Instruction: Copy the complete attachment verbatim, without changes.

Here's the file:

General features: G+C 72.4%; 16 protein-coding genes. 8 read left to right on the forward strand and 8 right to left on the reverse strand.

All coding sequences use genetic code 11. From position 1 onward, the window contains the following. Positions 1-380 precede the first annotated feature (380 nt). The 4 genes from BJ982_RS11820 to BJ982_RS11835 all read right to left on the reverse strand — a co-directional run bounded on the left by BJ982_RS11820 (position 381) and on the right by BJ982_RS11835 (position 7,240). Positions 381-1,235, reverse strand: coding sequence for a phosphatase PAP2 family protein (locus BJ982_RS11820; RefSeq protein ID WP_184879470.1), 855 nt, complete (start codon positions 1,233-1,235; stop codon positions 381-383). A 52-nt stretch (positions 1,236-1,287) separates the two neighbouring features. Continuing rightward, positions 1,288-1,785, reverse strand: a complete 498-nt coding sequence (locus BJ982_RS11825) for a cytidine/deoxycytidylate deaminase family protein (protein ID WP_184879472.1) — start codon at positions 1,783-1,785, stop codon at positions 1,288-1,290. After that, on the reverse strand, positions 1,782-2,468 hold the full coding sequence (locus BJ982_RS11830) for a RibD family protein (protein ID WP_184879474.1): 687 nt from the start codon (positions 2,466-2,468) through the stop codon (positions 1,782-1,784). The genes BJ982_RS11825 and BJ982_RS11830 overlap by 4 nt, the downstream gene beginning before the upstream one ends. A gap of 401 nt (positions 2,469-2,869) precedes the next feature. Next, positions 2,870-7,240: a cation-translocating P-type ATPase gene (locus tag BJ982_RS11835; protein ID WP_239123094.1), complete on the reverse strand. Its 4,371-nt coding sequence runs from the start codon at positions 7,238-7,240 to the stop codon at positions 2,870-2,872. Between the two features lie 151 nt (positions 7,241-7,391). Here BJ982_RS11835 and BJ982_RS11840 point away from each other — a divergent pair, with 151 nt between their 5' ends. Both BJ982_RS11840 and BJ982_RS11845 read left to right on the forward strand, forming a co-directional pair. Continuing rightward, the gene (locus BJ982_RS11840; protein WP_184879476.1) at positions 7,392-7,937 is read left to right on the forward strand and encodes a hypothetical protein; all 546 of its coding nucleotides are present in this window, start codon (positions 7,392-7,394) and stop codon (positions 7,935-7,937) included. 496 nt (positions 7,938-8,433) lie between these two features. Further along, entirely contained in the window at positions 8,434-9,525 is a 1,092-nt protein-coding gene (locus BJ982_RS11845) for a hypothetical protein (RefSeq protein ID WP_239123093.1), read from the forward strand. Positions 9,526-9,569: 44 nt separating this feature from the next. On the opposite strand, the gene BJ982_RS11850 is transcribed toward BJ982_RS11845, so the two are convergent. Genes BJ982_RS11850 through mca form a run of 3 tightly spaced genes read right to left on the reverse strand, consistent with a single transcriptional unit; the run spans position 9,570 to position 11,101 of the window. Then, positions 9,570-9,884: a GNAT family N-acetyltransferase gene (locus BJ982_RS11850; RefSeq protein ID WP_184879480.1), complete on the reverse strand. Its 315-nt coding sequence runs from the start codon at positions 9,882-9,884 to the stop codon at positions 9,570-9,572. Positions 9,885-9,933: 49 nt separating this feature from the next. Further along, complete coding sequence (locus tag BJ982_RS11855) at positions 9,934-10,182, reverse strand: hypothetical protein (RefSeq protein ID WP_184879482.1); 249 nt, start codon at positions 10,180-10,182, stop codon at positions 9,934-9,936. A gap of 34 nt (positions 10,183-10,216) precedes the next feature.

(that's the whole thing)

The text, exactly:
General features: G+C 72.4%; 16 protein-coding genes. 8 read left to right on the forward strand and 8 right to left on the reverse strand.

All coding sequences use genetic code 11. From position 1 onward, the window contains the following. Positions 1-380 precede the first annotated feature (380 nt). The 4 genes from BJ982_RS11820 to BJ982_RS11835 all read right to left on the reverse strand — a co-directional run bounded on the left by BJ982_RS11820 (position 381) and on the right by BJ982_RS11835 (position 7,240). Positions 381-1,235, reverse strand: coding sequence for a phosphatase PAP2 family protein (locus BJ982_RS11820; RefSeq protein ID WP_184879470.1), 855 nt, complete (start codon positions 1,233-1,235; stop codon positions 381-383). A 52-nt stretch (positions 1,236-1,287) separates the two neighbouring features. Continuing rightward, positions 1,288-1,785, reverse strand: a complete 498-nt coding sequence (locus BJ982_RS11825) for a cytidine/deoxycytidylate deaminase family protein (protein ID WP_184879472.1) — start codon at positions 1,783-1,785, stop codon at positions 1,288-1,290. After that, on the reverse strand, positions 1,782-2,468 hold the full coding sequence (locus BJ982_RS11830) for a RibD family protein (protein ID WP_184879474.1): 687 nt from the start codon (positions 2,466-2,468) through the stop codon (positions 1,782-1,784). The genes BJ982_RS11825 and BJ982_RS11830 overlap by 4 nt, the downstream gene beginning before the upstream one ends. A gap of 401 nt (positions 2,469-2,869) precedes the next feature. Next, positions 2,870-7,240: a cation-translocating P-type ATPase gene (locus tag BJ982_RS11835; protein ID WP_239123094.1), complete on the reverse strand. Its 4,371-nt coding sequence runs from the start codon at positions 7,238-7,240 to the stop codon at positions 2,870-2,872. Between the two features lie 151 nt (positions 7,241-7,391). Here BJ982_RS11835 and BJ982_RS11840 point away from each other — a divergent pair, with 151 nt between their 5' ends. Both BJ982_RS11840 and BJ982_RS11845 read left to right on the forward strand, forming a co-directional pair. Continuing rightward, the gene (locus BJ982_RS11840; protein WP_184879476.1) at positions 7,392-7,937 is read left to right on the forward strand and encodes a hypothetical protein; all 546 of its coding nucleotides are present in this window, start codon (positions 7,392-7,394) and stop codon (positions 7,935-7,937) included. 496 nt (positions 7,938-8,433) lie between these two features. Further along, entirely contained in the window at positions 8,434-9,525 is a 1,092-nt protein-coding gene (locus BJ982_RS11845) for a hypothetical protein (RefSeq protein ID WP_239123093.1), read from the forward strand. Positions 9,526-9,569: 44 nt separating this feature from the next. On the opposite strand, the gene BJ982_RS11850 is transcribed toward BJ982_RS11845, so the two are convergent. Genes BJ982_RS11850 through mca form a run of 3 tightly spaced genes read right to left on the reverse strand, consistent with a single transcriptional unit; the run spans position 9,570 to position 11,101 of the window. Then, positions 9,570-9,884: a GNAT family N-acetyltransferase gene (locus BJ982_RS11850; RefSeq protein ID WP_184879480.1), complete on the reverse strand. Its 315-nt coding sequence runs from the start codon at positions 9,882-9,884 to the stop codon at positions 9,570-9,572. Positions 9,885-9,933: 49 nt separating this feature from the next. Further along, complete coding sequence (locus tag BJ982_RS11855) at positions 9,934-10,182, reverse strand: hypothetical protein (RefSeq protein ID WP_184879482.1); 249 nt, start codon at positions 10,180-10,182, stop codon at positions 9,934-9,936. A gap of 34 nt (positions 10,183-10,216) precedes the next feature.